I get my bare roots in mid to late March and own roots in early to mid April. Hilling soil over the bare roots protects them from drying out and from late freezes. New spring growth has a natural antifreeze that protects it from late frosts. Placing a bucket or other cover on an own root overnight when frost is predicted will protect it. Once established in the spring/summer, a west coast or other warm climate grown plant will acclimate to your colder growing zone and behave as if it was always grown there.
    Spraying with diluted fish emulsion will coat the leaves giving some disease protection while supplying a good growth fertilizer.
    Organic insect control can take a few years to obtain, as you allow preditory insects to thrive in your garden.
    Remember, they need food and won't come until they have something to eat, so expect some insect damage before you have a balanced garden.

  • sunandshadow
    13 years ago

    I picked up two roses from Giant Eagle, of all places, last year, and I've been extremely happy with them. They were blooming so I got to see the color, shape, and size of the flowers as well as smell them.

  • carol6ma_7ari
    13 years ago

    Prairiemoon, I too am in New England and fell in love with roses late in life. I went to the library and took out all the rose books, and learned enough to know what would work near the ocean (rugosas) and what could stand partial shade (Zephyrine Drouhin) and then visited rose gardens in order to see other roses in bloom. Found a lipstick-red rugosa (Robusta) in Texas but ordered it from upstate NY. Found r. alba semi-plena in a book and got it mail-order.
    The book photos helped me more than the internet pix.

    You should try to travel to some rose gardens during bloom time. The one near Hartford CT is probably the closest, but there are other mixed floral gardens all down the east coast worth seeing, for helping you select roses. Yes, I agree that seeing them in person - especially SMELLING them - makes the difference.

    And don't select your varieties by 2009 performance in New England. It was so wet and rainy that my noisette buds simply rotted away. (But they rebloomed beautifully in August.)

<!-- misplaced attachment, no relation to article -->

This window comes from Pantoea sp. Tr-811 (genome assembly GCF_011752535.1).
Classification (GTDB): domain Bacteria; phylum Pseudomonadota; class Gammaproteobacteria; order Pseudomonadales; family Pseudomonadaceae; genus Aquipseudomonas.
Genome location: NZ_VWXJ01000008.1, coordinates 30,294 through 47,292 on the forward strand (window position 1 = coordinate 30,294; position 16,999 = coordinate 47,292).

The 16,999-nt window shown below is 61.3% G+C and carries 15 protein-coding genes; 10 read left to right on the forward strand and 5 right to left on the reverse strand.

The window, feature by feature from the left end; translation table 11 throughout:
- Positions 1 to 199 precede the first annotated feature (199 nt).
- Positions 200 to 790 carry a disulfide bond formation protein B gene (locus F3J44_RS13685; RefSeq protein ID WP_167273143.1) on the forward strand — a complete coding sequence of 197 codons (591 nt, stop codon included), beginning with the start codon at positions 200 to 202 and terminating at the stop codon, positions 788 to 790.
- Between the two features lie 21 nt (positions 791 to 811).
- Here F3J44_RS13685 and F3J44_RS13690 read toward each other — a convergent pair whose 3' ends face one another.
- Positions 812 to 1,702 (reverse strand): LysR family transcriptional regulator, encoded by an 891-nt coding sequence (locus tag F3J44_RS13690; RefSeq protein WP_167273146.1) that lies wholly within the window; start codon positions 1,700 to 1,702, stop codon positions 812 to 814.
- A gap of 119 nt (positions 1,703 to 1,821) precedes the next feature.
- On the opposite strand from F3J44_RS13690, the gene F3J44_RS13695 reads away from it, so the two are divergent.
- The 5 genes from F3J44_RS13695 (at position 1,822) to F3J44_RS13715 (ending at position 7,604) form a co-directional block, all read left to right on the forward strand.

My only concern about ordering from the Canadian nurseries is: how long does it take to get them through customs? And how much extra does that cost?

    Carol

  • diane_nj 6b/7a
    13 years ago

    Carol, the Canadian nurseries that ship to the US have the requisite permits and phytosanitary certificates, so there is no delay in shipping. Whatever cost they have incurred is built into their price.

  • ceterum
    13 years ago

    If you garden on the east cost, to order from the Canadian nurseries is actually more cost effective than to order from the west cost of the USA. It is the same problem as from those on the west coast who find the shipping cost from RU (SC) prohibitive. Potted plants shipped across the country tends to be very expensive, with the few exceptions of the specials of Vintage bands. Shipping is expensive as soon as you ship dirt beside plants.

  • prairiemoon2 z6b MA
    Original Author
    13 years ago

    kentstar, I did go over to the Rogue Valley and saw Paul Zimmerman's roses. I take it he used to own Ashdown Roses that is now out of business. I have seen that company mentioned in posts. I will keep them on the list, thanks.

    zack, thanks for the link to the CT Rose Society. Lots of helpful info and I see they have a recommended list. Yes, I see what you mean about the rain we get. I think I fall into that category of freeze/thaw cycles too.

    mad gallica, I will have to read the websites of the west coast suppliers to see what the 'rose kit' is all about. Thanks for pointing that out.

    Karl, Pickering was suggesting early April, but I will change to an earlier time for shipping when I order. If you have them sent in mid to late March, and I am in 6a, then I imagine I need to receive them early to mid March. Thanks for the other suggestions too.

    carol, that's a good idea. I haven't actually taken any rose books out of the library yet. I will have to ask you later which are some of the best rose gardens to visit. Pickering was quoting $16. for shipping for 3-4 roses.

  • dublinbay z6 (KS)
    13 years ago

    Sixth, you only get a glimpse of the rose at the nursery. You can see a few blooms but you don't know how hardy it is, how often it blooms, whether it will have disease problems once planted, how big it will get, or how well it will do in your area. The nursery employees often can't tell you much